2022 Toyota Tacoma Redesign Canada – The Toyota Tacoma affectionately called the Taco by legions of fans is the first and second practical mid-size pickup truck for off-road play. However, its legend is largely influenced by the latter, especially when combined with Toyota’s storied reliability. Although most of its competitors are more refined, and the Jeep Gladiator even more capable, the Tacoma has earned the cult of following the hard way: over time, delivering what customers want. The four-cylinder engine and the V-6 aren’t all that impressive, and the automatic transmission is as coordinated as a newborn baby bird, but the TRD truck models are adept at tackling tracks and playing in the mud. Despite the plasticky interior and even the crew-cab model having a reduced rear seat, the Tacoma 2022 is popular for reasons related to the heart rather than the head.
For 2021, Toyota will offer a limited-managed Tacoma Trail Edition model, but only 7000 will be available. This version is based on the SR5 crew cabin and offers rear or four wheel drive. It comes with unique 16-inch TRD-style wheels with all-terrain tires. As well as a black exterior badge and distinct grille, the Trail Edition features a lockable storage unit and a 120 volt outlet on the cargo bed. Inside, the cabin has all-weather floor mats and black upholstery with brown contrast stitching.
TRD Off-Road Crew Taxi (aka Double Cab) is Tacoma to get. This comes standard with an electronic locking rear differential, and we’ll take us with optional four-wheel drive. We’ll continue with the basic wheezy four-cylinder engine and upgrade to the more powerful V-6 option. While not opting for an automatic transmission means missing certain options, we prefer to shift gears ourselves and avoid the awkward behavior of automatics. This decision limits us to the shorter 5.0-foot cargo box, because – for whatever reason – the manual isn’t compatible with the 6.0-foot-bunk Tacos. Likewise, Premium packages are not offered with our transmission options. However, each model has 16-inch wheels, black over-fenders, redundant driver assistance, and an infotainment system with Apple CarPlay, Android Auto, and a subscription-based Wi-Fi hotspot. We’ll also select the Technology package with option, which brings enhanced front lighting with LED elements as well as blind-spot monitoring, rear traffic alerts and parking sensors.
The Tacoma’s optional V-6 engine provides decent performance and muscle towing, but the basic four-cylinder lacks power and is best avoided. We also recommend clean steering of the six-speed automatic transmission which is fussy with both engines – stick with the six-speed manual and the V-6. Anchored by automatic, the bigger engines struggled on occasion. The TRD Sport and Limited models are oriented towards city driving, while the TRD Off-Road and TRD Pro versions seek rougher paths. However, neither of these options is very quick. Far from being the first choice for ride quality and handling, the Tacoma can tackle rough back roads or roads with ease. It can be equipped to take advantage of opportunities to step on dirt or roam the sidewalk. The Limited delivers a satisfying ride that’s smoother and quieter than the off-road version. We’ve driven the Tacoma TRD Pro west and found the raised suspension, beef shock absorbers and gnarly tires to make it one of the best trucks for off-road but less fun for everyday driving.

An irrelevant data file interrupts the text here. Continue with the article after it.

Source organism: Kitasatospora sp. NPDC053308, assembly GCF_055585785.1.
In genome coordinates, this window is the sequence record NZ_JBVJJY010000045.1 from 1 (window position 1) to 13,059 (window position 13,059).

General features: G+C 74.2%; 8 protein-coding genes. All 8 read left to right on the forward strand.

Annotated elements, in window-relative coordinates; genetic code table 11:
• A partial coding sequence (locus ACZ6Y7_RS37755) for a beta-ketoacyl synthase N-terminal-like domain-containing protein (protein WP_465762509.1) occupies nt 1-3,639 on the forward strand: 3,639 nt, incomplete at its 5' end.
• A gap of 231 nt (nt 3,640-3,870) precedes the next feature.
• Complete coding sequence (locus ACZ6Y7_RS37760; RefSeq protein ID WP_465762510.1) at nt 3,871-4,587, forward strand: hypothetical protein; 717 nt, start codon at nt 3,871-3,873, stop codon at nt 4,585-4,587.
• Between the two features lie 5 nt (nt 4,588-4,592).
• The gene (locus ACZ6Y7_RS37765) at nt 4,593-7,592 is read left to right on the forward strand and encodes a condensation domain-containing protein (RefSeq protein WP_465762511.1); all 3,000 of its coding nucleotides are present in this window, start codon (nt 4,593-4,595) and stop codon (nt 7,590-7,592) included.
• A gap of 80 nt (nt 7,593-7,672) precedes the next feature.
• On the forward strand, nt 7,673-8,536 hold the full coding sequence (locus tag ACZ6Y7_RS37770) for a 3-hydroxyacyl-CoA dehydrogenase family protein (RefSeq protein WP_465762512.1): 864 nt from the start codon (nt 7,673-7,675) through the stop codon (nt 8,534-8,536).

At its most daring, the Tacoma can reach 6800 pounds on rear-wheel drive; the four-wheel drive version can pull 6500 pounds.
Tacoma’s EPA V-6 rated fuel economy is in the middle of the package, but in our real-world highway testing, it lacked a more efficient competitor. Even though the manual transmission with the V-6 had the worst fuel economy, it was a lot more fun to drive. In our real-world fuel economy test, the Tacoma matched its EPA highway estimate of 23 mpg. However, this is 5 mpg less than the Honda Ridgeline and GMC Canyon diesel.
Sticking to your roots is laudable, but doesn’t work in favor of the Tacoma cabin. The utilitarian layout and materials are in a different era. Higher trim levels rely heavily on hard plastics and minimalist materials. However, the Tacoma finally offers a power-adjustable driver’s seat. However, cramped spots are a staple of Tacoma. The back seat of the crew cabin is where passengers in Tacoma have to squeeze, because the legroom is abysmal. The Tacoma has more than enough volume on a five-foot or six-foot bed, but disappoints with a few cubbies of storage and limited carrying space inside. Storage capacity is limited inside the Tacoma, and the crew cab we tested was only able to hold nine times the carry-on bag in the rear seat. Other than the center console bins, there aren’t a lot of usable storage bins or cubbies.
We’ll give Toyota the nod to include touchscreen infotainment in every Tacoma. The base model sports a 7.0-inch display and all other trim levels have an 8.0-inch screen. The company has also finally added Apple CarPlay and Android Auto compatibility, which should improve the user experience versus the previous infotainment system. While multiple USB ports and wireless charging are available, Tacoma still doesn’t offer mobile hotspots like some of its rivals.
The Tacoma may have an average crash test rating, but it has the most standard driver assistance technology in its class. While the Ridgeline maintains its class-leading status here (thanks to its excellent crash test scores), the mid-size Toyota has more impressive technology than any of its other rivals. Key security features include:
Standard forward collision warning and automatic emergency braking
Standard lane departure warning
Standard adaptive cruise control
The Tacoma warranty coverage is in sync with most rivals, and Toyota offers a best-in-class free scheduled maintenance plan.